Senior Medicare Patrol (SMP)

Purpose

Billions of federal dollars are lost annually due to healthcare fraud, errors, and abuse. The Administration for Community Living (ACL) Office of Healthcare Information & Counseling manages the Senior Medicare Patrol (SMP) grants. The SMP mission is to empower and assist Medicare beneficiaries, their families, and caregivers, to prevent, detect, and report suspected healthcare fraud, errors, and abuse through outreach, counseling, and education. SMPs work to resolve beneficiary complaints of potential healthcare fraud in collaboration with state and federal partners, including the U. S. Department of Health & Human Services Office of the Inspector General, Centers for Medicare & Medicaid Services, state Medicaid fraud control units, and state Attorney Generals.

SMPs recruit and train retired professionals and other volunteers to recognize and report instances or patterns of healthcare fraud. These activities support ACL’s goals of promoting increased choice and greater independence among older adults and individuals with disabilities. SMP activities also serve to enhance the financial, emotional, physical, and mental well-being of older adults, thereby increasing their capacity to maintain security in retirement and make better financial and healthcare choices.

History and Structure

SMPs were authorized in 1997 under Titles II and IV of the Older Americans Act, the Omnibus Consolidated Appropriation Act of 1997 and the Health Insurance Portability and Accountability Act of 1996.  SMPs began as demonstration projects in 12 states. Currently, SMP grants are provided to all 50 states, District of Columbia, Guam, Puerto Rico, and the U.S. Virgin Islands. Nationally, the SMP network includes nearly 9,700 Team Members (staff and volunteers) at more than 500 local sites.

SMP Team members are trained to:

  • Promote community awareness of healthcare fraud, errors, and abuse;
  • Disseminate consumer education materials about Medicare fraud through presentations, health fairs, and other community events;
  • Provide counseling, and when needed, serve as consumer advocates to resolve billing disputes/issues; and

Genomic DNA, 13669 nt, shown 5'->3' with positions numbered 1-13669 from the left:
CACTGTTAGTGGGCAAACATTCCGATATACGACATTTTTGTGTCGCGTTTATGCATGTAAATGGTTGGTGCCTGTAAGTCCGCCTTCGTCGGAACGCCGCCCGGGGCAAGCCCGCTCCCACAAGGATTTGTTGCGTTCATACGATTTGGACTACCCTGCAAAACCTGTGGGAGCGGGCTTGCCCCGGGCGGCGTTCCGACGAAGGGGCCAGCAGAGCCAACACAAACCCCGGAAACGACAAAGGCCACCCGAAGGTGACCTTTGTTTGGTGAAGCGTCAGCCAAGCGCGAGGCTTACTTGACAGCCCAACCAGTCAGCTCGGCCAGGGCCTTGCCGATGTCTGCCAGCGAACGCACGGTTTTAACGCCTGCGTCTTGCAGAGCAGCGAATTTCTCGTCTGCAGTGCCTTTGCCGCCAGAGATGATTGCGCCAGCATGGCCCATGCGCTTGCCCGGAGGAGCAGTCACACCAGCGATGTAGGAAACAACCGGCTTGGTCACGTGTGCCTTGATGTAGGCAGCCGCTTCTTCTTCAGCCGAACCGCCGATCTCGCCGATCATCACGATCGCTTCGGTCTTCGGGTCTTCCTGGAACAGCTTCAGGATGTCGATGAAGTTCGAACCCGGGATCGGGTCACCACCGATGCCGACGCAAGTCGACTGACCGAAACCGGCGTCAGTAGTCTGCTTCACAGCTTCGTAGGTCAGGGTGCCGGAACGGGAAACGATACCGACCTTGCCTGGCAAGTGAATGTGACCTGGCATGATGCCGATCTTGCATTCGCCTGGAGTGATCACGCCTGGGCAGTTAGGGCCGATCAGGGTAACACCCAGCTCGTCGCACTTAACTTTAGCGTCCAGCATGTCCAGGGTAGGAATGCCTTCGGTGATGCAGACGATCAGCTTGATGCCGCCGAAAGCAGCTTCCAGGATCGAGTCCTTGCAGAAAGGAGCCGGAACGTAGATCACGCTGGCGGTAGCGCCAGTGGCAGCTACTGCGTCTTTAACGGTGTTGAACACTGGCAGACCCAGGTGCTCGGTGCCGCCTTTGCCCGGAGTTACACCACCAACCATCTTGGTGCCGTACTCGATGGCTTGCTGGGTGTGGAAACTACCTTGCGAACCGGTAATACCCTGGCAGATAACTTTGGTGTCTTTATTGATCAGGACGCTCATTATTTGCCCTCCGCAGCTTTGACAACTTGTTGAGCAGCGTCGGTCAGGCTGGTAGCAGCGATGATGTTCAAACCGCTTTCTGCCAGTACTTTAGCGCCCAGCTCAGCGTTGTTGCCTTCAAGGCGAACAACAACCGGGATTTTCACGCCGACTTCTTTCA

• Make appropriate referrals to state and federal partners for suspected cases of Medicare fraud, errors, and abuse for further investigation.

In addition to SMP program services, many grantees also offer State Health Insurance Assistance Program (SHIP) services which provide health insurance counseling, outreach, and training to Medicare beneficiaries, their families, and caregivers.

Funding  

SMPs are funded by the Health Care Fraud and Abuse Control (HCFAC) program for its antifraud activities. In 2018 funding for the SMP program totaled approximately $18 million. Approximately $15.6 million of the total funding available was distributed to the state SMP projects to help beneficiaries prevent, detect, and report Medicare fraud, errors, and abuse. 

SMP Performance Outcomes

Each year, the Office of the Inspector General (OIG) completes an annual performance report on the SMP projects. The 2019 OIG SMP Performance Report documents the following outcomes for 2018 activities:

  • Community Outreach Events:  In 2018, SMP projects reached 1.7 million people through 26,932 group outreach and education events. 

  • One-on-One Counseling: SMP projects held more than 278,761 individual counseling sessions with, or on behalf of, Medicare beneficiaries regarding potential fraud, errors, or abuse.

Past OIG SMP Reports:

Resources and Useful Links

The Senior Medicare Patrol Resource Center (SMP Resource Center) provides training and technical assistance to SMP grantees. The SMP Resource Center also provides key consumer services such as fraud alerts and maintains the SMP locator, which helps consumers find their local SMP program.


Last modified on 06/11/2019


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